Posts Tagged ‘Freakonomics’

New Baseball Idea

Tuesday, April 27th, 2010

Another cool Freakonomics blog from the New York Times: “A New Kind of Starting Pitcher?

The suggestion is start a baseball game with “the Opener”, kind of like a closer, someone to pitch lights-out for the first two innings and then hand over the next six or seven innings to, well, the starting pitcher.


So, why ask starters to pitch until they fail? Why not ask them to pitch for just six innings, the third through the eighth? Most starters would be delighted by this “light” load and pace themselves accordingly. I’m not a pitcher or even a baseball player, but I just think there’s a lot of weakness in not knowing how long you’re going to be out there.

Pretty clever stuff …

Vacations For All of Europe

Monday, April 26th, 2010

Again with the Freakonomics blog on the New York Times: “An Important Human Right.”

Subsidized vacations for citizens over 65, kids between the ages of 18 and 25, and families facing “difficult social, financial or personal” circumstances.

Lucky bastards.


Wednesday, April 21st, 2010

Months that should be summer’s prime,
Sleet and snow and frost and rime.
Air so cold you see your breath,
Eighteen hundred and froze to death.

Oh that Freakonomics Blog at the New York Times has another interesting one: “The Next Great Scary Story?

They’re linking the recent eruption of Eyjafjallajökull in Iceland to the 1815 Eruption of Mount Tambora in Indonesia that caused the year without a summer a/k/a “Eighteen Hundred and Froze to Death.”

Oddly they see it in a positive light, which I equate with making lemonade out of lemons.

Personally I don’t care much for frozen lemonade, though.

Read the wikipedia article about the summer, but for a more local perspective here’s a clip from “The Weather” section of Portland’s long lost Eastern Argus from June 12, 1816:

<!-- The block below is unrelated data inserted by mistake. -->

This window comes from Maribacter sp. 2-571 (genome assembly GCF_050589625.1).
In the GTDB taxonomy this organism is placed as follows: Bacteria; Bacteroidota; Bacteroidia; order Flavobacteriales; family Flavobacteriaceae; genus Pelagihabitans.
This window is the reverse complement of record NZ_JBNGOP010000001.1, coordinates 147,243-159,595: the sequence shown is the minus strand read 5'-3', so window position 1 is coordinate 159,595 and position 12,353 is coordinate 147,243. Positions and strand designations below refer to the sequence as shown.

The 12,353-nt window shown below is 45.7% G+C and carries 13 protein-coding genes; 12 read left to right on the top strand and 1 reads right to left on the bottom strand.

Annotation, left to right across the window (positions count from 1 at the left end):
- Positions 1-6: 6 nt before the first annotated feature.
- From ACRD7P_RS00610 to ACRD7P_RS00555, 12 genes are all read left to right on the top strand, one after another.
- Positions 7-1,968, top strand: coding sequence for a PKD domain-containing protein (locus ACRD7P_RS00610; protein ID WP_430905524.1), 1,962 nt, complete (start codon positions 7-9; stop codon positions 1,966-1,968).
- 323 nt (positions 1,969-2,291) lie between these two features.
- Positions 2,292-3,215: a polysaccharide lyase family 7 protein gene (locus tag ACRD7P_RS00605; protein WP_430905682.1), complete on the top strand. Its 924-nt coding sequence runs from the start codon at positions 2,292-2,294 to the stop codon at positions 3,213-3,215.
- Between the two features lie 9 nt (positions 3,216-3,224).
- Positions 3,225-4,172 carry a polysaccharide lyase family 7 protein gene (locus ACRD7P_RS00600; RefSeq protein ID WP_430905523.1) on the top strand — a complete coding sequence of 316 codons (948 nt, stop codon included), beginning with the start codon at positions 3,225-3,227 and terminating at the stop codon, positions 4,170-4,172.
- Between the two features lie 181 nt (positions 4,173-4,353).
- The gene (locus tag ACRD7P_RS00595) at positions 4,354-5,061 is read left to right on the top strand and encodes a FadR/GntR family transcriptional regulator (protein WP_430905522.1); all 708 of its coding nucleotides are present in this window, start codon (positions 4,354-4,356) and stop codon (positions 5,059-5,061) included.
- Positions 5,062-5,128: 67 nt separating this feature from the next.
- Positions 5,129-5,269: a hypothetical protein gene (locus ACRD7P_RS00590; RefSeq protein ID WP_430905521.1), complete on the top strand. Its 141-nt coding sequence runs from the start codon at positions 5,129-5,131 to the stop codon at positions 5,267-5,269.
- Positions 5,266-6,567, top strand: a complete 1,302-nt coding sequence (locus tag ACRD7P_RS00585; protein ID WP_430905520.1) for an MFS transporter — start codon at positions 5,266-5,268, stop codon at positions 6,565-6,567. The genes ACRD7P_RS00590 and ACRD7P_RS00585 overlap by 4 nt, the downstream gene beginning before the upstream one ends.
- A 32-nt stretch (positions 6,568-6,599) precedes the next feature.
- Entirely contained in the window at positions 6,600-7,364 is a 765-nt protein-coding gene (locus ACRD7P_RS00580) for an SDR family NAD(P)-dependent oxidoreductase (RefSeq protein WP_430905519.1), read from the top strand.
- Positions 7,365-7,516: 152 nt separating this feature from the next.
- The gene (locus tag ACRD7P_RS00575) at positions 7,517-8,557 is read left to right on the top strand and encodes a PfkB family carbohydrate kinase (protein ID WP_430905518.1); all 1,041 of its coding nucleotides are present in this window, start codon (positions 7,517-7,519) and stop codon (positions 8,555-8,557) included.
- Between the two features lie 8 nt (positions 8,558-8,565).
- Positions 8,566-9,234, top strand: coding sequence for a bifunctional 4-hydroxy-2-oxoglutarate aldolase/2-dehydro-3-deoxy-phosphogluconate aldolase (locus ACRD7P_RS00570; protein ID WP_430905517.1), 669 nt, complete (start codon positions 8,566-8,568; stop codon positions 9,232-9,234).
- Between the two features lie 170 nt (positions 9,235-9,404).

The extraordinary cold state of the atmosphere during the week past, surpasses the recollection of the oldest person among us. The wind from N. to N.W. continued extremely high till yesterday [June 11] accompanied with a winter chill that rendered a fireside very comfortable – but a check is given to all vegetation, and we fear the frost has been so powerful as to destroy a great portion of the young fruit that is put forth. – On Saturday last [June 8] a gloom was cast over the face of nature by the appearance of snow which fell plentifully about 7 o’clock in the morning. On Monday [June 10] the coldest since 25th of May, thermometer stood in the morning 34 above 0 – much ice made in various parts of town the preceding night; and in the country we are told it was more severe.

Yes, snow on June 8th, ice on June 10th.

That’s not what I’m looking for in my summer vacation.

Just to prove how weird this all is, I’m going to quote another poem; Darkness was written by Lord Byron in July 1816 … during that summer.

The bright sun was extinguish’d, and the stars
Did wander darkling in the eternal space,
Rayless, and pathless, and the icy earth
Swung blind the blackening in the moonless air;
Morn came and went – and came, and brought no day…


Fixing the Currency

Wednesday, April 14th, 2010

The Freakonomics blog over at the New York Times had a good post yesterday about money in the United States – specifically what to do with the dollar bill and one cent piece. It’ll never happen, but it’s still a good thought: “Cutting the Currency Gordian Knot.”

No Need For Speed

Wednesday, April 7th, 2010

The Freakonomics blog over at the New York Times is always an interesting read.

The other day they had a good post about the speed limit, and how, according to a recent scholarly paper “the lifting of the federal 55 mph speed limit in 1995 was responsible for 12,545 deaths between 1995 and 2005.”

So slow down, speedy.

No Census Online

Friday, March 19th, 2010

I love the decennial census, but you know this (see Census Fun).

We got our form in the mail the other day and I was confused to see you couldn’t fill the form out online. Doesn’t that seem like a logical option?

I’m glad to see I’m not the only one who found this odd: “One Thing You Still Can’t Do Online.”

Water Use Graph

Thursday, March 11th, 2010

I love-love-love things like this.

From the Freakonomics blog at the New York Times we get a graph showing water consumption in Edmonton from February 28 – during the men’s Olympic hockey gold medal game.

Green line is the consumption from February 27.

Graph: EPCOR